At the conclusion of the event, Mr. Pekka Haavisto, Minister for Foreign Affairs, Finland, underscored that the launch the Global Framework is "a sign of [the] UN’s commitment to find solutions to this incredibly difficult and politically sensitive issue. It is bringing together our counter-terrorism objectives and human rights of children in particular. Both are necessary and mutually compatible."
This virtual event was broadcast live on UNWEBTV and was attended by more than 260 representatives from Member States, international and regional organizations, United Nations Global Counter-Terrorism Coordination Compact entities, academia, think tanks and civil society organizations.
The Global Framework is co-chaired by UNOCT and UNICEF and enables “all-of-UN” support to Member States on individuals returning from Iraq and Syria, combining human rights-based, age-appropriate and gender-responsive approaches to address the different needs of women, men, girls and boys.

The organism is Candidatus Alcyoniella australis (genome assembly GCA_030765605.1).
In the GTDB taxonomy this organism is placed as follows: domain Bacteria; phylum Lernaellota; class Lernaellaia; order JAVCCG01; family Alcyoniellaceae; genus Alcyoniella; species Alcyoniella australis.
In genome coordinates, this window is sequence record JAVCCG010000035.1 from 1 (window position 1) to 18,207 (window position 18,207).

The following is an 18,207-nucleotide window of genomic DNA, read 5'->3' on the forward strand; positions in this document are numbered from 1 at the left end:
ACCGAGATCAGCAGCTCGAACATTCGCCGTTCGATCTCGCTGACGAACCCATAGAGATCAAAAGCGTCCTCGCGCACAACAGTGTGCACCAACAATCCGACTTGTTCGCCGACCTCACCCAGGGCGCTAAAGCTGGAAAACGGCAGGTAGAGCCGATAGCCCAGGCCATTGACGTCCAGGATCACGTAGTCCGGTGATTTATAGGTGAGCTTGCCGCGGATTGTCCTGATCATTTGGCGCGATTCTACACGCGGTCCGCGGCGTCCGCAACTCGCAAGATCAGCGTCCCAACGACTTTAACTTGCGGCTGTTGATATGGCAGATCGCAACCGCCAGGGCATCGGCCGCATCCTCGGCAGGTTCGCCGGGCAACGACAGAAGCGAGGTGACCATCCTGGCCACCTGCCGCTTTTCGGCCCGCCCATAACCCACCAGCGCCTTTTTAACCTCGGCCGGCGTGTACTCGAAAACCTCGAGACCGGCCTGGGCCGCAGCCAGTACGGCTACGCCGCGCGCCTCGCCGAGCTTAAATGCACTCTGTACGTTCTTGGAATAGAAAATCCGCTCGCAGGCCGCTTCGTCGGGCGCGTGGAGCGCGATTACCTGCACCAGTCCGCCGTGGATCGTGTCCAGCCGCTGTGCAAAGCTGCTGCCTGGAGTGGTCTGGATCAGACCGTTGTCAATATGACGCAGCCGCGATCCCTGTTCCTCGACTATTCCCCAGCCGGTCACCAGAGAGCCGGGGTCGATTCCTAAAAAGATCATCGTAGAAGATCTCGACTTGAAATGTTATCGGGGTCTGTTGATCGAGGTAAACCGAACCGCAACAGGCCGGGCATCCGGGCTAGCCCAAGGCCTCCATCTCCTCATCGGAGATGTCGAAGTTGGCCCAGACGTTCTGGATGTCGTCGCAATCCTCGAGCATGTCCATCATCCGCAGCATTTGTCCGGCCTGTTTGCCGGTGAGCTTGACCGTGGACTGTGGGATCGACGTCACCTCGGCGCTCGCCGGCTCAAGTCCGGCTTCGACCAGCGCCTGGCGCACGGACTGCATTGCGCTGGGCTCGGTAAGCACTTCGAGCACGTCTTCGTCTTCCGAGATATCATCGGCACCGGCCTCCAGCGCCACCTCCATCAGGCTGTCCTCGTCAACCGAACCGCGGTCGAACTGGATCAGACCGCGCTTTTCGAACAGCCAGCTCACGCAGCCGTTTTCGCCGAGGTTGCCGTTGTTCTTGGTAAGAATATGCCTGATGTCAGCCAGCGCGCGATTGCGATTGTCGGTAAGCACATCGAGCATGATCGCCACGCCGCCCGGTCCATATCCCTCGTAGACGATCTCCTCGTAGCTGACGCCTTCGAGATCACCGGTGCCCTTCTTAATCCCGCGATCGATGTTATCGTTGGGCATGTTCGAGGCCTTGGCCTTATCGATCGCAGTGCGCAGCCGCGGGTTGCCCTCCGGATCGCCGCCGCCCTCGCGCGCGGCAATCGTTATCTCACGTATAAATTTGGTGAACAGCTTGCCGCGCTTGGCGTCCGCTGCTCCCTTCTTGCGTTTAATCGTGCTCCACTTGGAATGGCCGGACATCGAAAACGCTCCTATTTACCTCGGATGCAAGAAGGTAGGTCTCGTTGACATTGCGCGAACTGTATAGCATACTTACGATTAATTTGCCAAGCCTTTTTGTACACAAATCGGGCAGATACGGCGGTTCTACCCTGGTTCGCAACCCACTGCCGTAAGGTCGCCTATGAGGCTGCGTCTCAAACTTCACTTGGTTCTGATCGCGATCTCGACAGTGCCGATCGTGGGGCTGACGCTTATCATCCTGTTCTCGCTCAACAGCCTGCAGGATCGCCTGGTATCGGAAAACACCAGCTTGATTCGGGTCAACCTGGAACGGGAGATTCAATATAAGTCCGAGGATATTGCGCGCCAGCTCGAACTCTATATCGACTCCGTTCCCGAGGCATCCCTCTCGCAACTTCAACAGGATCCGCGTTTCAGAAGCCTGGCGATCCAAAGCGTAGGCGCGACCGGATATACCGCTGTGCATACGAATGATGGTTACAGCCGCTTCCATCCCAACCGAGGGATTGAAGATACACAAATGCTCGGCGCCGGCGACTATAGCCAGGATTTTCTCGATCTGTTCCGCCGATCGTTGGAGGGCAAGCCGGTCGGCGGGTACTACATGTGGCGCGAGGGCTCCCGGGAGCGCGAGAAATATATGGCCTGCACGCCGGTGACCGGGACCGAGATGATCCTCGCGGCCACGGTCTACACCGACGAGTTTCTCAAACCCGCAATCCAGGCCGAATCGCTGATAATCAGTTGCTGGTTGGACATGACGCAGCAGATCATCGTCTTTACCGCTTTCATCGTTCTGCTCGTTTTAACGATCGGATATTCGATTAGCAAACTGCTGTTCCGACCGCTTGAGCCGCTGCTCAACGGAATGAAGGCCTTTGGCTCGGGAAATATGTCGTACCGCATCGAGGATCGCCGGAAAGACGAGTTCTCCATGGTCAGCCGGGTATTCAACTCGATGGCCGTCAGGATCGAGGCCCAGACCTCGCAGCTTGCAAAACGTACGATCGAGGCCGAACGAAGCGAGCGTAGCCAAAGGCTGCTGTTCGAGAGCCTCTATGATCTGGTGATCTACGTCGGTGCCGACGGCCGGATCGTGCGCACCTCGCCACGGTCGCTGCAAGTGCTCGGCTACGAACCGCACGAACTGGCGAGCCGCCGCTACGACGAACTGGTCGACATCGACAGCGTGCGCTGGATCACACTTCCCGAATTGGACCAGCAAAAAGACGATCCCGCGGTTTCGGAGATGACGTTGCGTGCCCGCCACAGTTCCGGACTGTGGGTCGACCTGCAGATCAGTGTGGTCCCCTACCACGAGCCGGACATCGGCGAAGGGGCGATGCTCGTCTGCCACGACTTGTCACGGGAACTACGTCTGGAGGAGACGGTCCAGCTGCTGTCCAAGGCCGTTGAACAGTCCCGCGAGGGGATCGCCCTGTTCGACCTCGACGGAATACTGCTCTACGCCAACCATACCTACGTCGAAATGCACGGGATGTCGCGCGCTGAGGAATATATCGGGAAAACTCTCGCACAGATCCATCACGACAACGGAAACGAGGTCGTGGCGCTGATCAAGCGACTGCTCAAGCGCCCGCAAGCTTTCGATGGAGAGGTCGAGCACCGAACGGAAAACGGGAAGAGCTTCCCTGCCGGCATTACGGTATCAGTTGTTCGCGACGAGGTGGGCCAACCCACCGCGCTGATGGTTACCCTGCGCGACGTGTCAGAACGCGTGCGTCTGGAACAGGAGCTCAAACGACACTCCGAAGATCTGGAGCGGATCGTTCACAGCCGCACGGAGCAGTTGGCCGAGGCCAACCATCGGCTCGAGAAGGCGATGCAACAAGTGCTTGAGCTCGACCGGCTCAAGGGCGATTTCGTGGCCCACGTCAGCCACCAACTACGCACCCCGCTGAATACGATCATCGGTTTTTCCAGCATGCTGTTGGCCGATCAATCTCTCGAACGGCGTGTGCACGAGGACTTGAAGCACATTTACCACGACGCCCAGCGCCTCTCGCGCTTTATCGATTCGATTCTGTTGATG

All support is grounded in national legal frameworks and fully compliant with international law, including international human rights, international humanitarian, and international refugee law Designed in 2020, the Global Framework is already being used to support implementation in Iraq, Kazakhstan, Kyrgyzstan, Maldives, Tajikistan, and Uzbekistan.
To enable rapid, coherent and coordinated delivery across both the development/recovery and the security/accountability objectives, the Global Framework is supported by a dedicated pooled fund mechanism administered by the UN Multi-Partner Trust Fund Office (MPTFO). Funding through the MPTF is channeled through two distinct funding streams –in line with the Global Framework’s objectives. One stream is allocated to supporting protection, humanitarian and recovery activities that prioritize children and caregiver-focused interventions, while the other is allocated to supporting accountability and security interventions for returning adults.
Contributions are accepted from Member States, regional bodies, inter-governmental organizations, non-governmental organizations, businesses, foundations, and individuals.
Originally published on https://www.un.org